Several variations of the Baker rifle designAfter the Baker entered service, more modifications were made to the rifle and several different variations were produced. A lighter and shorter carbine version for the cavalry was introduced, and a number of volunteer associations procured their own models, including the Duke of Cumberland's Corps of Sharpshooters, which ordered models with a 33-inch barrel, in August 1803. A second pattern of Baker Rifle was fitted with a 'Newland' lock that had a flat-faced ring neck cock. In 1806, a third pattern was produced that included a 'pistol grip' style trigger guard and a smaller patchbox with a plain rounded front. The lock plate was smaller, flat, and had a steeped-down tail, a raised semi-waterproof pan, a flat ring neck cock, and even had a sliding safety bolt. With the introduction of a new pattern Short Land Pattern Flintlock Musket ('Brown Bess') in 1810, with its flat lock and ring-necked cock, the Baker's lock followed suit for what became the fourth pattern. It also featured a 'slit stock' - the stock had a slot cut in the underpart of the stock just over a quarter-inch wide. This was done after Ezekiel Baker had seen reports of the ramrod jamming in the stock after the build-up of residue in the ramrod channel, and when the wood warped after getting wet.

The rifle is referred to almost exclusively as the "Baker Rifle," but it was produced by a variety of manufacturers and sub-contractors from 1800 to 1837. Most of the rifles produced between 1800 and 1815 were not made by Ezekiel Baker, but under the Tower of London system, and he sub-contracted the manufacture of parts of the rifle to over 20 British gunsmiths. It was reported that many rifles sent to the British Army inspectors were not complete, to the extent of even having no barrel, since the rifle was sent on to another contractor for finishing. Baker's production during the period 1805-1815 was a mere 712 rifles, not even enough to be in the "top ten."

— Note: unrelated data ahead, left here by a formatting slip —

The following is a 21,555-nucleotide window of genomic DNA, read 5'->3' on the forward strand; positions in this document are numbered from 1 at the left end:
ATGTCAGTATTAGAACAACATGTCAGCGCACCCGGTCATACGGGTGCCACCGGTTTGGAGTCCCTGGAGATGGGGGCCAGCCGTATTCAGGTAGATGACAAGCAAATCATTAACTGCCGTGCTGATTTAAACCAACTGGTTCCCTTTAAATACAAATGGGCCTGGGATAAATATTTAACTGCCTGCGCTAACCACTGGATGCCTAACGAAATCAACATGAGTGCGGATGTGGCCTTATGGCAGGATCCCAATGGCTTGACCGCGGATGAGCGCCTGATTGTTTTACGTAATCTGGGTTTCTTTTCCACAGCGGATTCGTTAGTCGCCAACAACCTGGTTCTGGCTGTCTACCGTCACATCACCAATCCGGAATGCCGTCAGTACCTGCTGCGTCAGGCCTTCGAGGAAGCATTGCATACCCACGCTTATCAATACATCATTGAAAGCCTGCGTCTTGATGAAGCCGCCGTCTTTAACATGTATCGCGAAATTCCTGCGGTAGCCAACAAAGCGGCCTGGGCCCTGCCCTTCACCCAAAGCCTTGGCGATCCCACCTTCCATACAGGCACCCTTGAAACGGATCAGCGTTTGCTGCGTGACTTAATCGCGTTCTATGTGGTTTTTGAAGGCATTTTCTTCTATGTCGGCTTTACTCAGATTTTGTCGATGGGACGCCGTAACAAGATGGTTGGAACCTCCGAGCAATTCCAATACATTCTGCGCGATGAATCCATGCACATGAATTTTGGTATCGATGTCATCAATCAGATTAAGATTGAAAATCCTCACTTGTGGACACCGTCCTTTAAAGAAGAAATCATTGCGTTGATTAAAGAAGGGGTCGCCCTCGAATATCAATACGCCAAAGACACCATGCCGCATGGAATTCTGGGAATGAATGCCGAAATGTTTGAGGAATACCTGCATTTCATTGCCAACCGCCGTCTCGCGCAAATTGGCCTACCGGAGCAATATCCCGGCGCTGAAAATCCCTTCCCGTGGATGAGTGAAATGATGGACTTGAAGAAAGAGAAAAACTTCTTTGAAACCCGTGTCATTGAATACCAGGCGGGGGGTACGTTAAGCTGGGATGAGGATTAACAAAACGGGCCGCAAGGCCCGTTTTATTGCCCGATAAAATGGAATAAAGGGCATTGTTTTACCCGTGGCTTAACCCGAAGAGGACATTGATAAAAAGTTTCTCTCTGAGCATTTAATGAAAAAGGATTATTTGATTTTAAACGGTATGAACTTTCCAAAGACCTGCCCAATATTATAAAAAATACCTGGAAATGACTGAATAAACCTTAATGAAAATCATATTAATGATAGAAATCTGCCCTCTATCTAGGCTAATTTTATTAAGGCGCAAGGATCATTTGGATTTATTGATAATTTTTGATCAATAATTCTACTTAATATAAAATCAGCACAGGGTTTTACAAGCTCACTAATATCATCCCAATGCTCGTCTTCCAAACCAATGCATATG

The Board of Ordnance, both of its own volition and at the behest of Infantry Staff Officers, ordered production modifications during the rifle's service life. Variations included a carbine with a safety catch and swivel-mounted ramrod, the 1801 pattern West India Rifle (a simplified version lacking a patchbox), the 1809 pattern, which was .75 (musket) calibre, and the 1800/15, which was modified from existing stocks to use a socket bayonet. The most common field modification was the bent stock. Riflemen in the field found that the stock was not bent sufficiently at the wrist to accommodate accurate shooting, so stocks were bent by steaming. As this technique produces temporary results (lasting approximately five years), no examples found today exhibit this bend.